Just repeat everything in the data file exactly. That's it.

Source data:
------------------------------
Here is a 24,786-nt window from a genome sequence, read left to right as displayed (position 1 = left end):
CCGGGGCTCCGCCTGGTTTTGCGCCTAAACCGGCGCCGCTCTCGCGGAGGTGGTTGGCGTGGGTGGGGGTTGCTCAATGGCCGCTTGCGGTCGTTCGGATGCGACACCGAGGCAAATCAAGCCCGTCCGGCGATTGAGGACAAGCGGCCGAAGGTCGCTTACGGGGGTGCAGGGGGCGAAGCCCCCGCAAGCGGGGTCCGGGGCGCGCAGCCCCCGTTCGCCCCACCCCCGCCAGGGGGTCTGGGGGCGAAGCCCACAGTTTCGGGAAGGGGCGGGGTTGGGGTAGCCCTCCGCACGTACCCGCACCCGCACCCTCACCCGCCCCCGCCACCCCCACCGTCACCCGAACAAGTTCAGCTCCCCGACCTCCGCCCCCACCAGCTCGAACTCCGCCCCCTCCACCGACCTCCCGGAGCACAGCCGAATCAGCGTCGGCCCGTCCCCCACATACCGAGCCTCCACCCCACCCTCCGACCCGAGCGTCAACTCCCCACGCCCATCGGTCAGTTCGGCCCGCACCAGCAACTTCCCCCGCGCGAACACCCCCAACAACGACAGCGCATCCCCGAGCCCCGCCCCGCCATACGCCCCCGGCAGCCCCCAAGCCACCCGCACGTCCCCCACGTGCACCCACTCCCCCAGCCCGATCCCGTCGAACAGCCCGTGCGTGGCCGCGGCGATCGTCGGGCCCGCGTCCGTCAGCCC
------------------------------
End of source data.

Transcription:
Here is a 24,786-nt window from a genome sequence, read left to right as displayed (position 1 = left end):
CCGGGGCTCCGCCTGGTTTTGCGCCTAAACCGGCGCCGCTCTCGCGGAGGTGGTTGGCGTGGGTGGGGGTTGCTCAATGGCCGCTTGCGGTCGTTCGGATGCGACACCGAGGCAAATCAAGCCCGTCCGGCGATTGAGGACAAGCGGCCGAAGGTCGCTTACGGGGGTGCAGGGGGCGAAGCCCCCGCAAGCGGGGTCCGGGGCGCGCAGCCCCCGTTCGCCCCACCCCCGCCAGGGGGTCTGGGGGCGAAGCCCACAGTTTCGGGAAGGGGCGGGGTTGGGGTAGCCCTCCGCACGTACCCGCACCCGCACCCTCACCCGCCCCCGCCACCCCCACCGTCACCCGAACAAGTTCAGCTCCCCGACCTCCGCCCCCACCAGCTCGAACTCCGCCCCCTCCACCGACCTCCCGGAGCACAGCCGAATCAGCGTCGGCCCGTCCCCCACATACCGAGCCTCCACCCCACCCTCCGACCCGAGCGTCAACTCCCCACGCCCATCGGTCAGTTCGGCCCGCACCAGCAACTTCCCCCGCGCGAACACCCCCAACAACGACAGCGCATCCCCGAGCCCCGCCCCGCCATACGCCCCCGGCAGCCCCCAAGCCACCCGCACGTCCCCCACGTGCACCCACTCCCCCAGCCCGATCCCGTCGAACAGCCCGTGCGTGGCCGCGGCGATCGTCGGGCCCGCGTCCGTCAGCCC